After the debacle that was the making of 1982's Groovy Decay, Robyn Hitchcock briefly retired from music, and when he returned it was with an album that offered a thoroughly uncompromised vision of Hitchcock's imagination. Released in 1984, I Often Dream of Trains was a primarily acoustic set with Hitchcock handling nearly all the instruments and vocals by himself; the tone is spare compared to the full-on rock & roll of his recordings with the Soft Boys or his solo debut, Black Snake Diamond Role, but the curious beauty of Hitchcock's melodies is every bit as striking in these stripped-down sessions, and the surreal imagery of "Flavour of Night," "Trams of Old London," and the title song comes to vivid and enchanting life. Hitchcock's off-kilter wit has rarely been as effective as it is on this album; the jaunty harmonies of "Uncorrected Personality Traits" are the ideal complement for the song's psychobabble, "Sounds Great When You're Dead" manages to be funny and a bit disturbing at once, and the drunken campfire singalong of "Ye Sleeping Knights of Jesus" was joyously sloppy enough to inspire a cover by the Replacements.
This late-'80s work finds the minimalist composer mixing acoustic and taped material to great effect. The disc's centerpiece is "Different Trains," a work that frames Reich's impressions of his boyhood train trips between his mother in Los Angeles and his father in New York; Reich also intersperses references to the much more harrowing train rides Jews were forced to take to Nazi concentration camps. Using the fine playing of the Kronos Quartet as a base, Reich layers the work with the taped train musings of his governess, a retired Pullman porter, and various Holocaust survivors – vintage train sounds from the '30s and '40s add to the riveting arrangement. And for some nice contrast, Reich recruits guitarist Pat Metheny to create a similarly momentous piece in "Electric Counterpoint" (Metheny plays live over a multi-tracked tape of ten guitars and two electric basses). Two fine works by Reich in his prime.
This is an intimate film documenting life on the road during part of his 2014 tour intercut with superb full-length performances. The film features many classic tracks including: “Layla,” “Wonderful Tonight,” “Cocaine,” “Tears In Heaven,” “I Shot The Sherriff,” “Crossroads” and more.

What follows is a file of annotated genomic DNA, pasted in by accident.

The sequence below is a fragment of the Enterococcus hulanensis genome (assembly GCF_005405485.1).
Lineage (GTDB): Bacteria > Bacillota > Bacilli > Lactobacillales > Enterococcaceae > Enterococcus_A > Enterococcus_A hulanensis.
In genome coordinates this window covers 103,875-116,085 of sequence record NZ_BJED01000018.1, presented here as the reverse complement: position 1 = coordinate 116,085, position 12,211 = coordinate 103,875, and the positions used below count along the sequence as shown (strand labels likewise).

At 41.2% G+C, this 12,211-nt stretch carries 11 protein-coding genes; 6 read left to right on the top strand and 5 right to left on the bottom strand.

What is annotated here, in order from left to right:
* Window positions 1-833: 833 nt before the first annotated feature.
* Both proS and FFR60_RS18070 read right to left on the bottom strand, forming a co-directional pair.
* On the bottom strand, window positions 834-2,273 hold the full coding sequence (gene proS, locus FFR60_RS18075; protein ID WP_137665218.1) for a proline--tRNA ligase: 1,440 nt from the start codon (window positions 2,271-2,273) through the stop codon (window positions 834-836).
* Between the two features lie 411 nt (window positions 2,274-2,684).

EMI celebrates the 75th birthday of one of our most acclaimed and respected contemporary composers, Steve Reich.This album includes a world-premiere recording of a new scoring of Reich's "Six Pianos", entitled "Piano Counterpoint", arranged and performed by Vincent Corver, Pianist and Co-Founder of the Composer-Endorsed London Steve Reich Ensemble.
Meek head clerk Kees Popinga realises at the same time as the police that owner De Koster has stripped his Dutch company clean because of his infatuation with a Parisian girl, Michelle. After a confrontation between the two men, De Koster ends up dead and Popinga makes off to Paris with the remaining money. There he contacts Michelle, with the police in close pursuit.
The new CD “Dreaming of Trains” by Ken Navarro is a dazzling display of multiple talents by the versatile guitarist. Navarro’s 19th release in a prolific and acclaimed career sparkles with innovation and delight at every turn. If you embrace guitarist Brian Hughes and the late-’80s version of the Pat Metheny Group, Navarro is your guy.
Thanks to Far Away Trains Passing By, an all-too-brief record that encompasses tingly breakbeat, icebox-cold electro, and nippy down-tempo, it shouldn't be too long before Berlin's Ulrich Schnauss gets name-dropping of his own in reviews of up-and-coming producers. Within these six tracks, Schnauss earns his comparisons to Boards of Canada and other members of the electronica elite with nary a reservation to be found. It's not only the sheer strength of the majority of these tracks that make the record so enjoyable; the closing and ending numbers neatly bundle everything together, giving it the feel of a concept record without any of the pretensions…
The 'Anatomy Trains' is a revolutionary way of analyzing soft-tissue patterns, and developing strategies for unwinding these patterns via fascial and myofascial work. Using the metaphor of train lines, Tom Myers explains how patterns of strain communicate through the myofascial 'webbing', contributing to postural compensation and movement stability.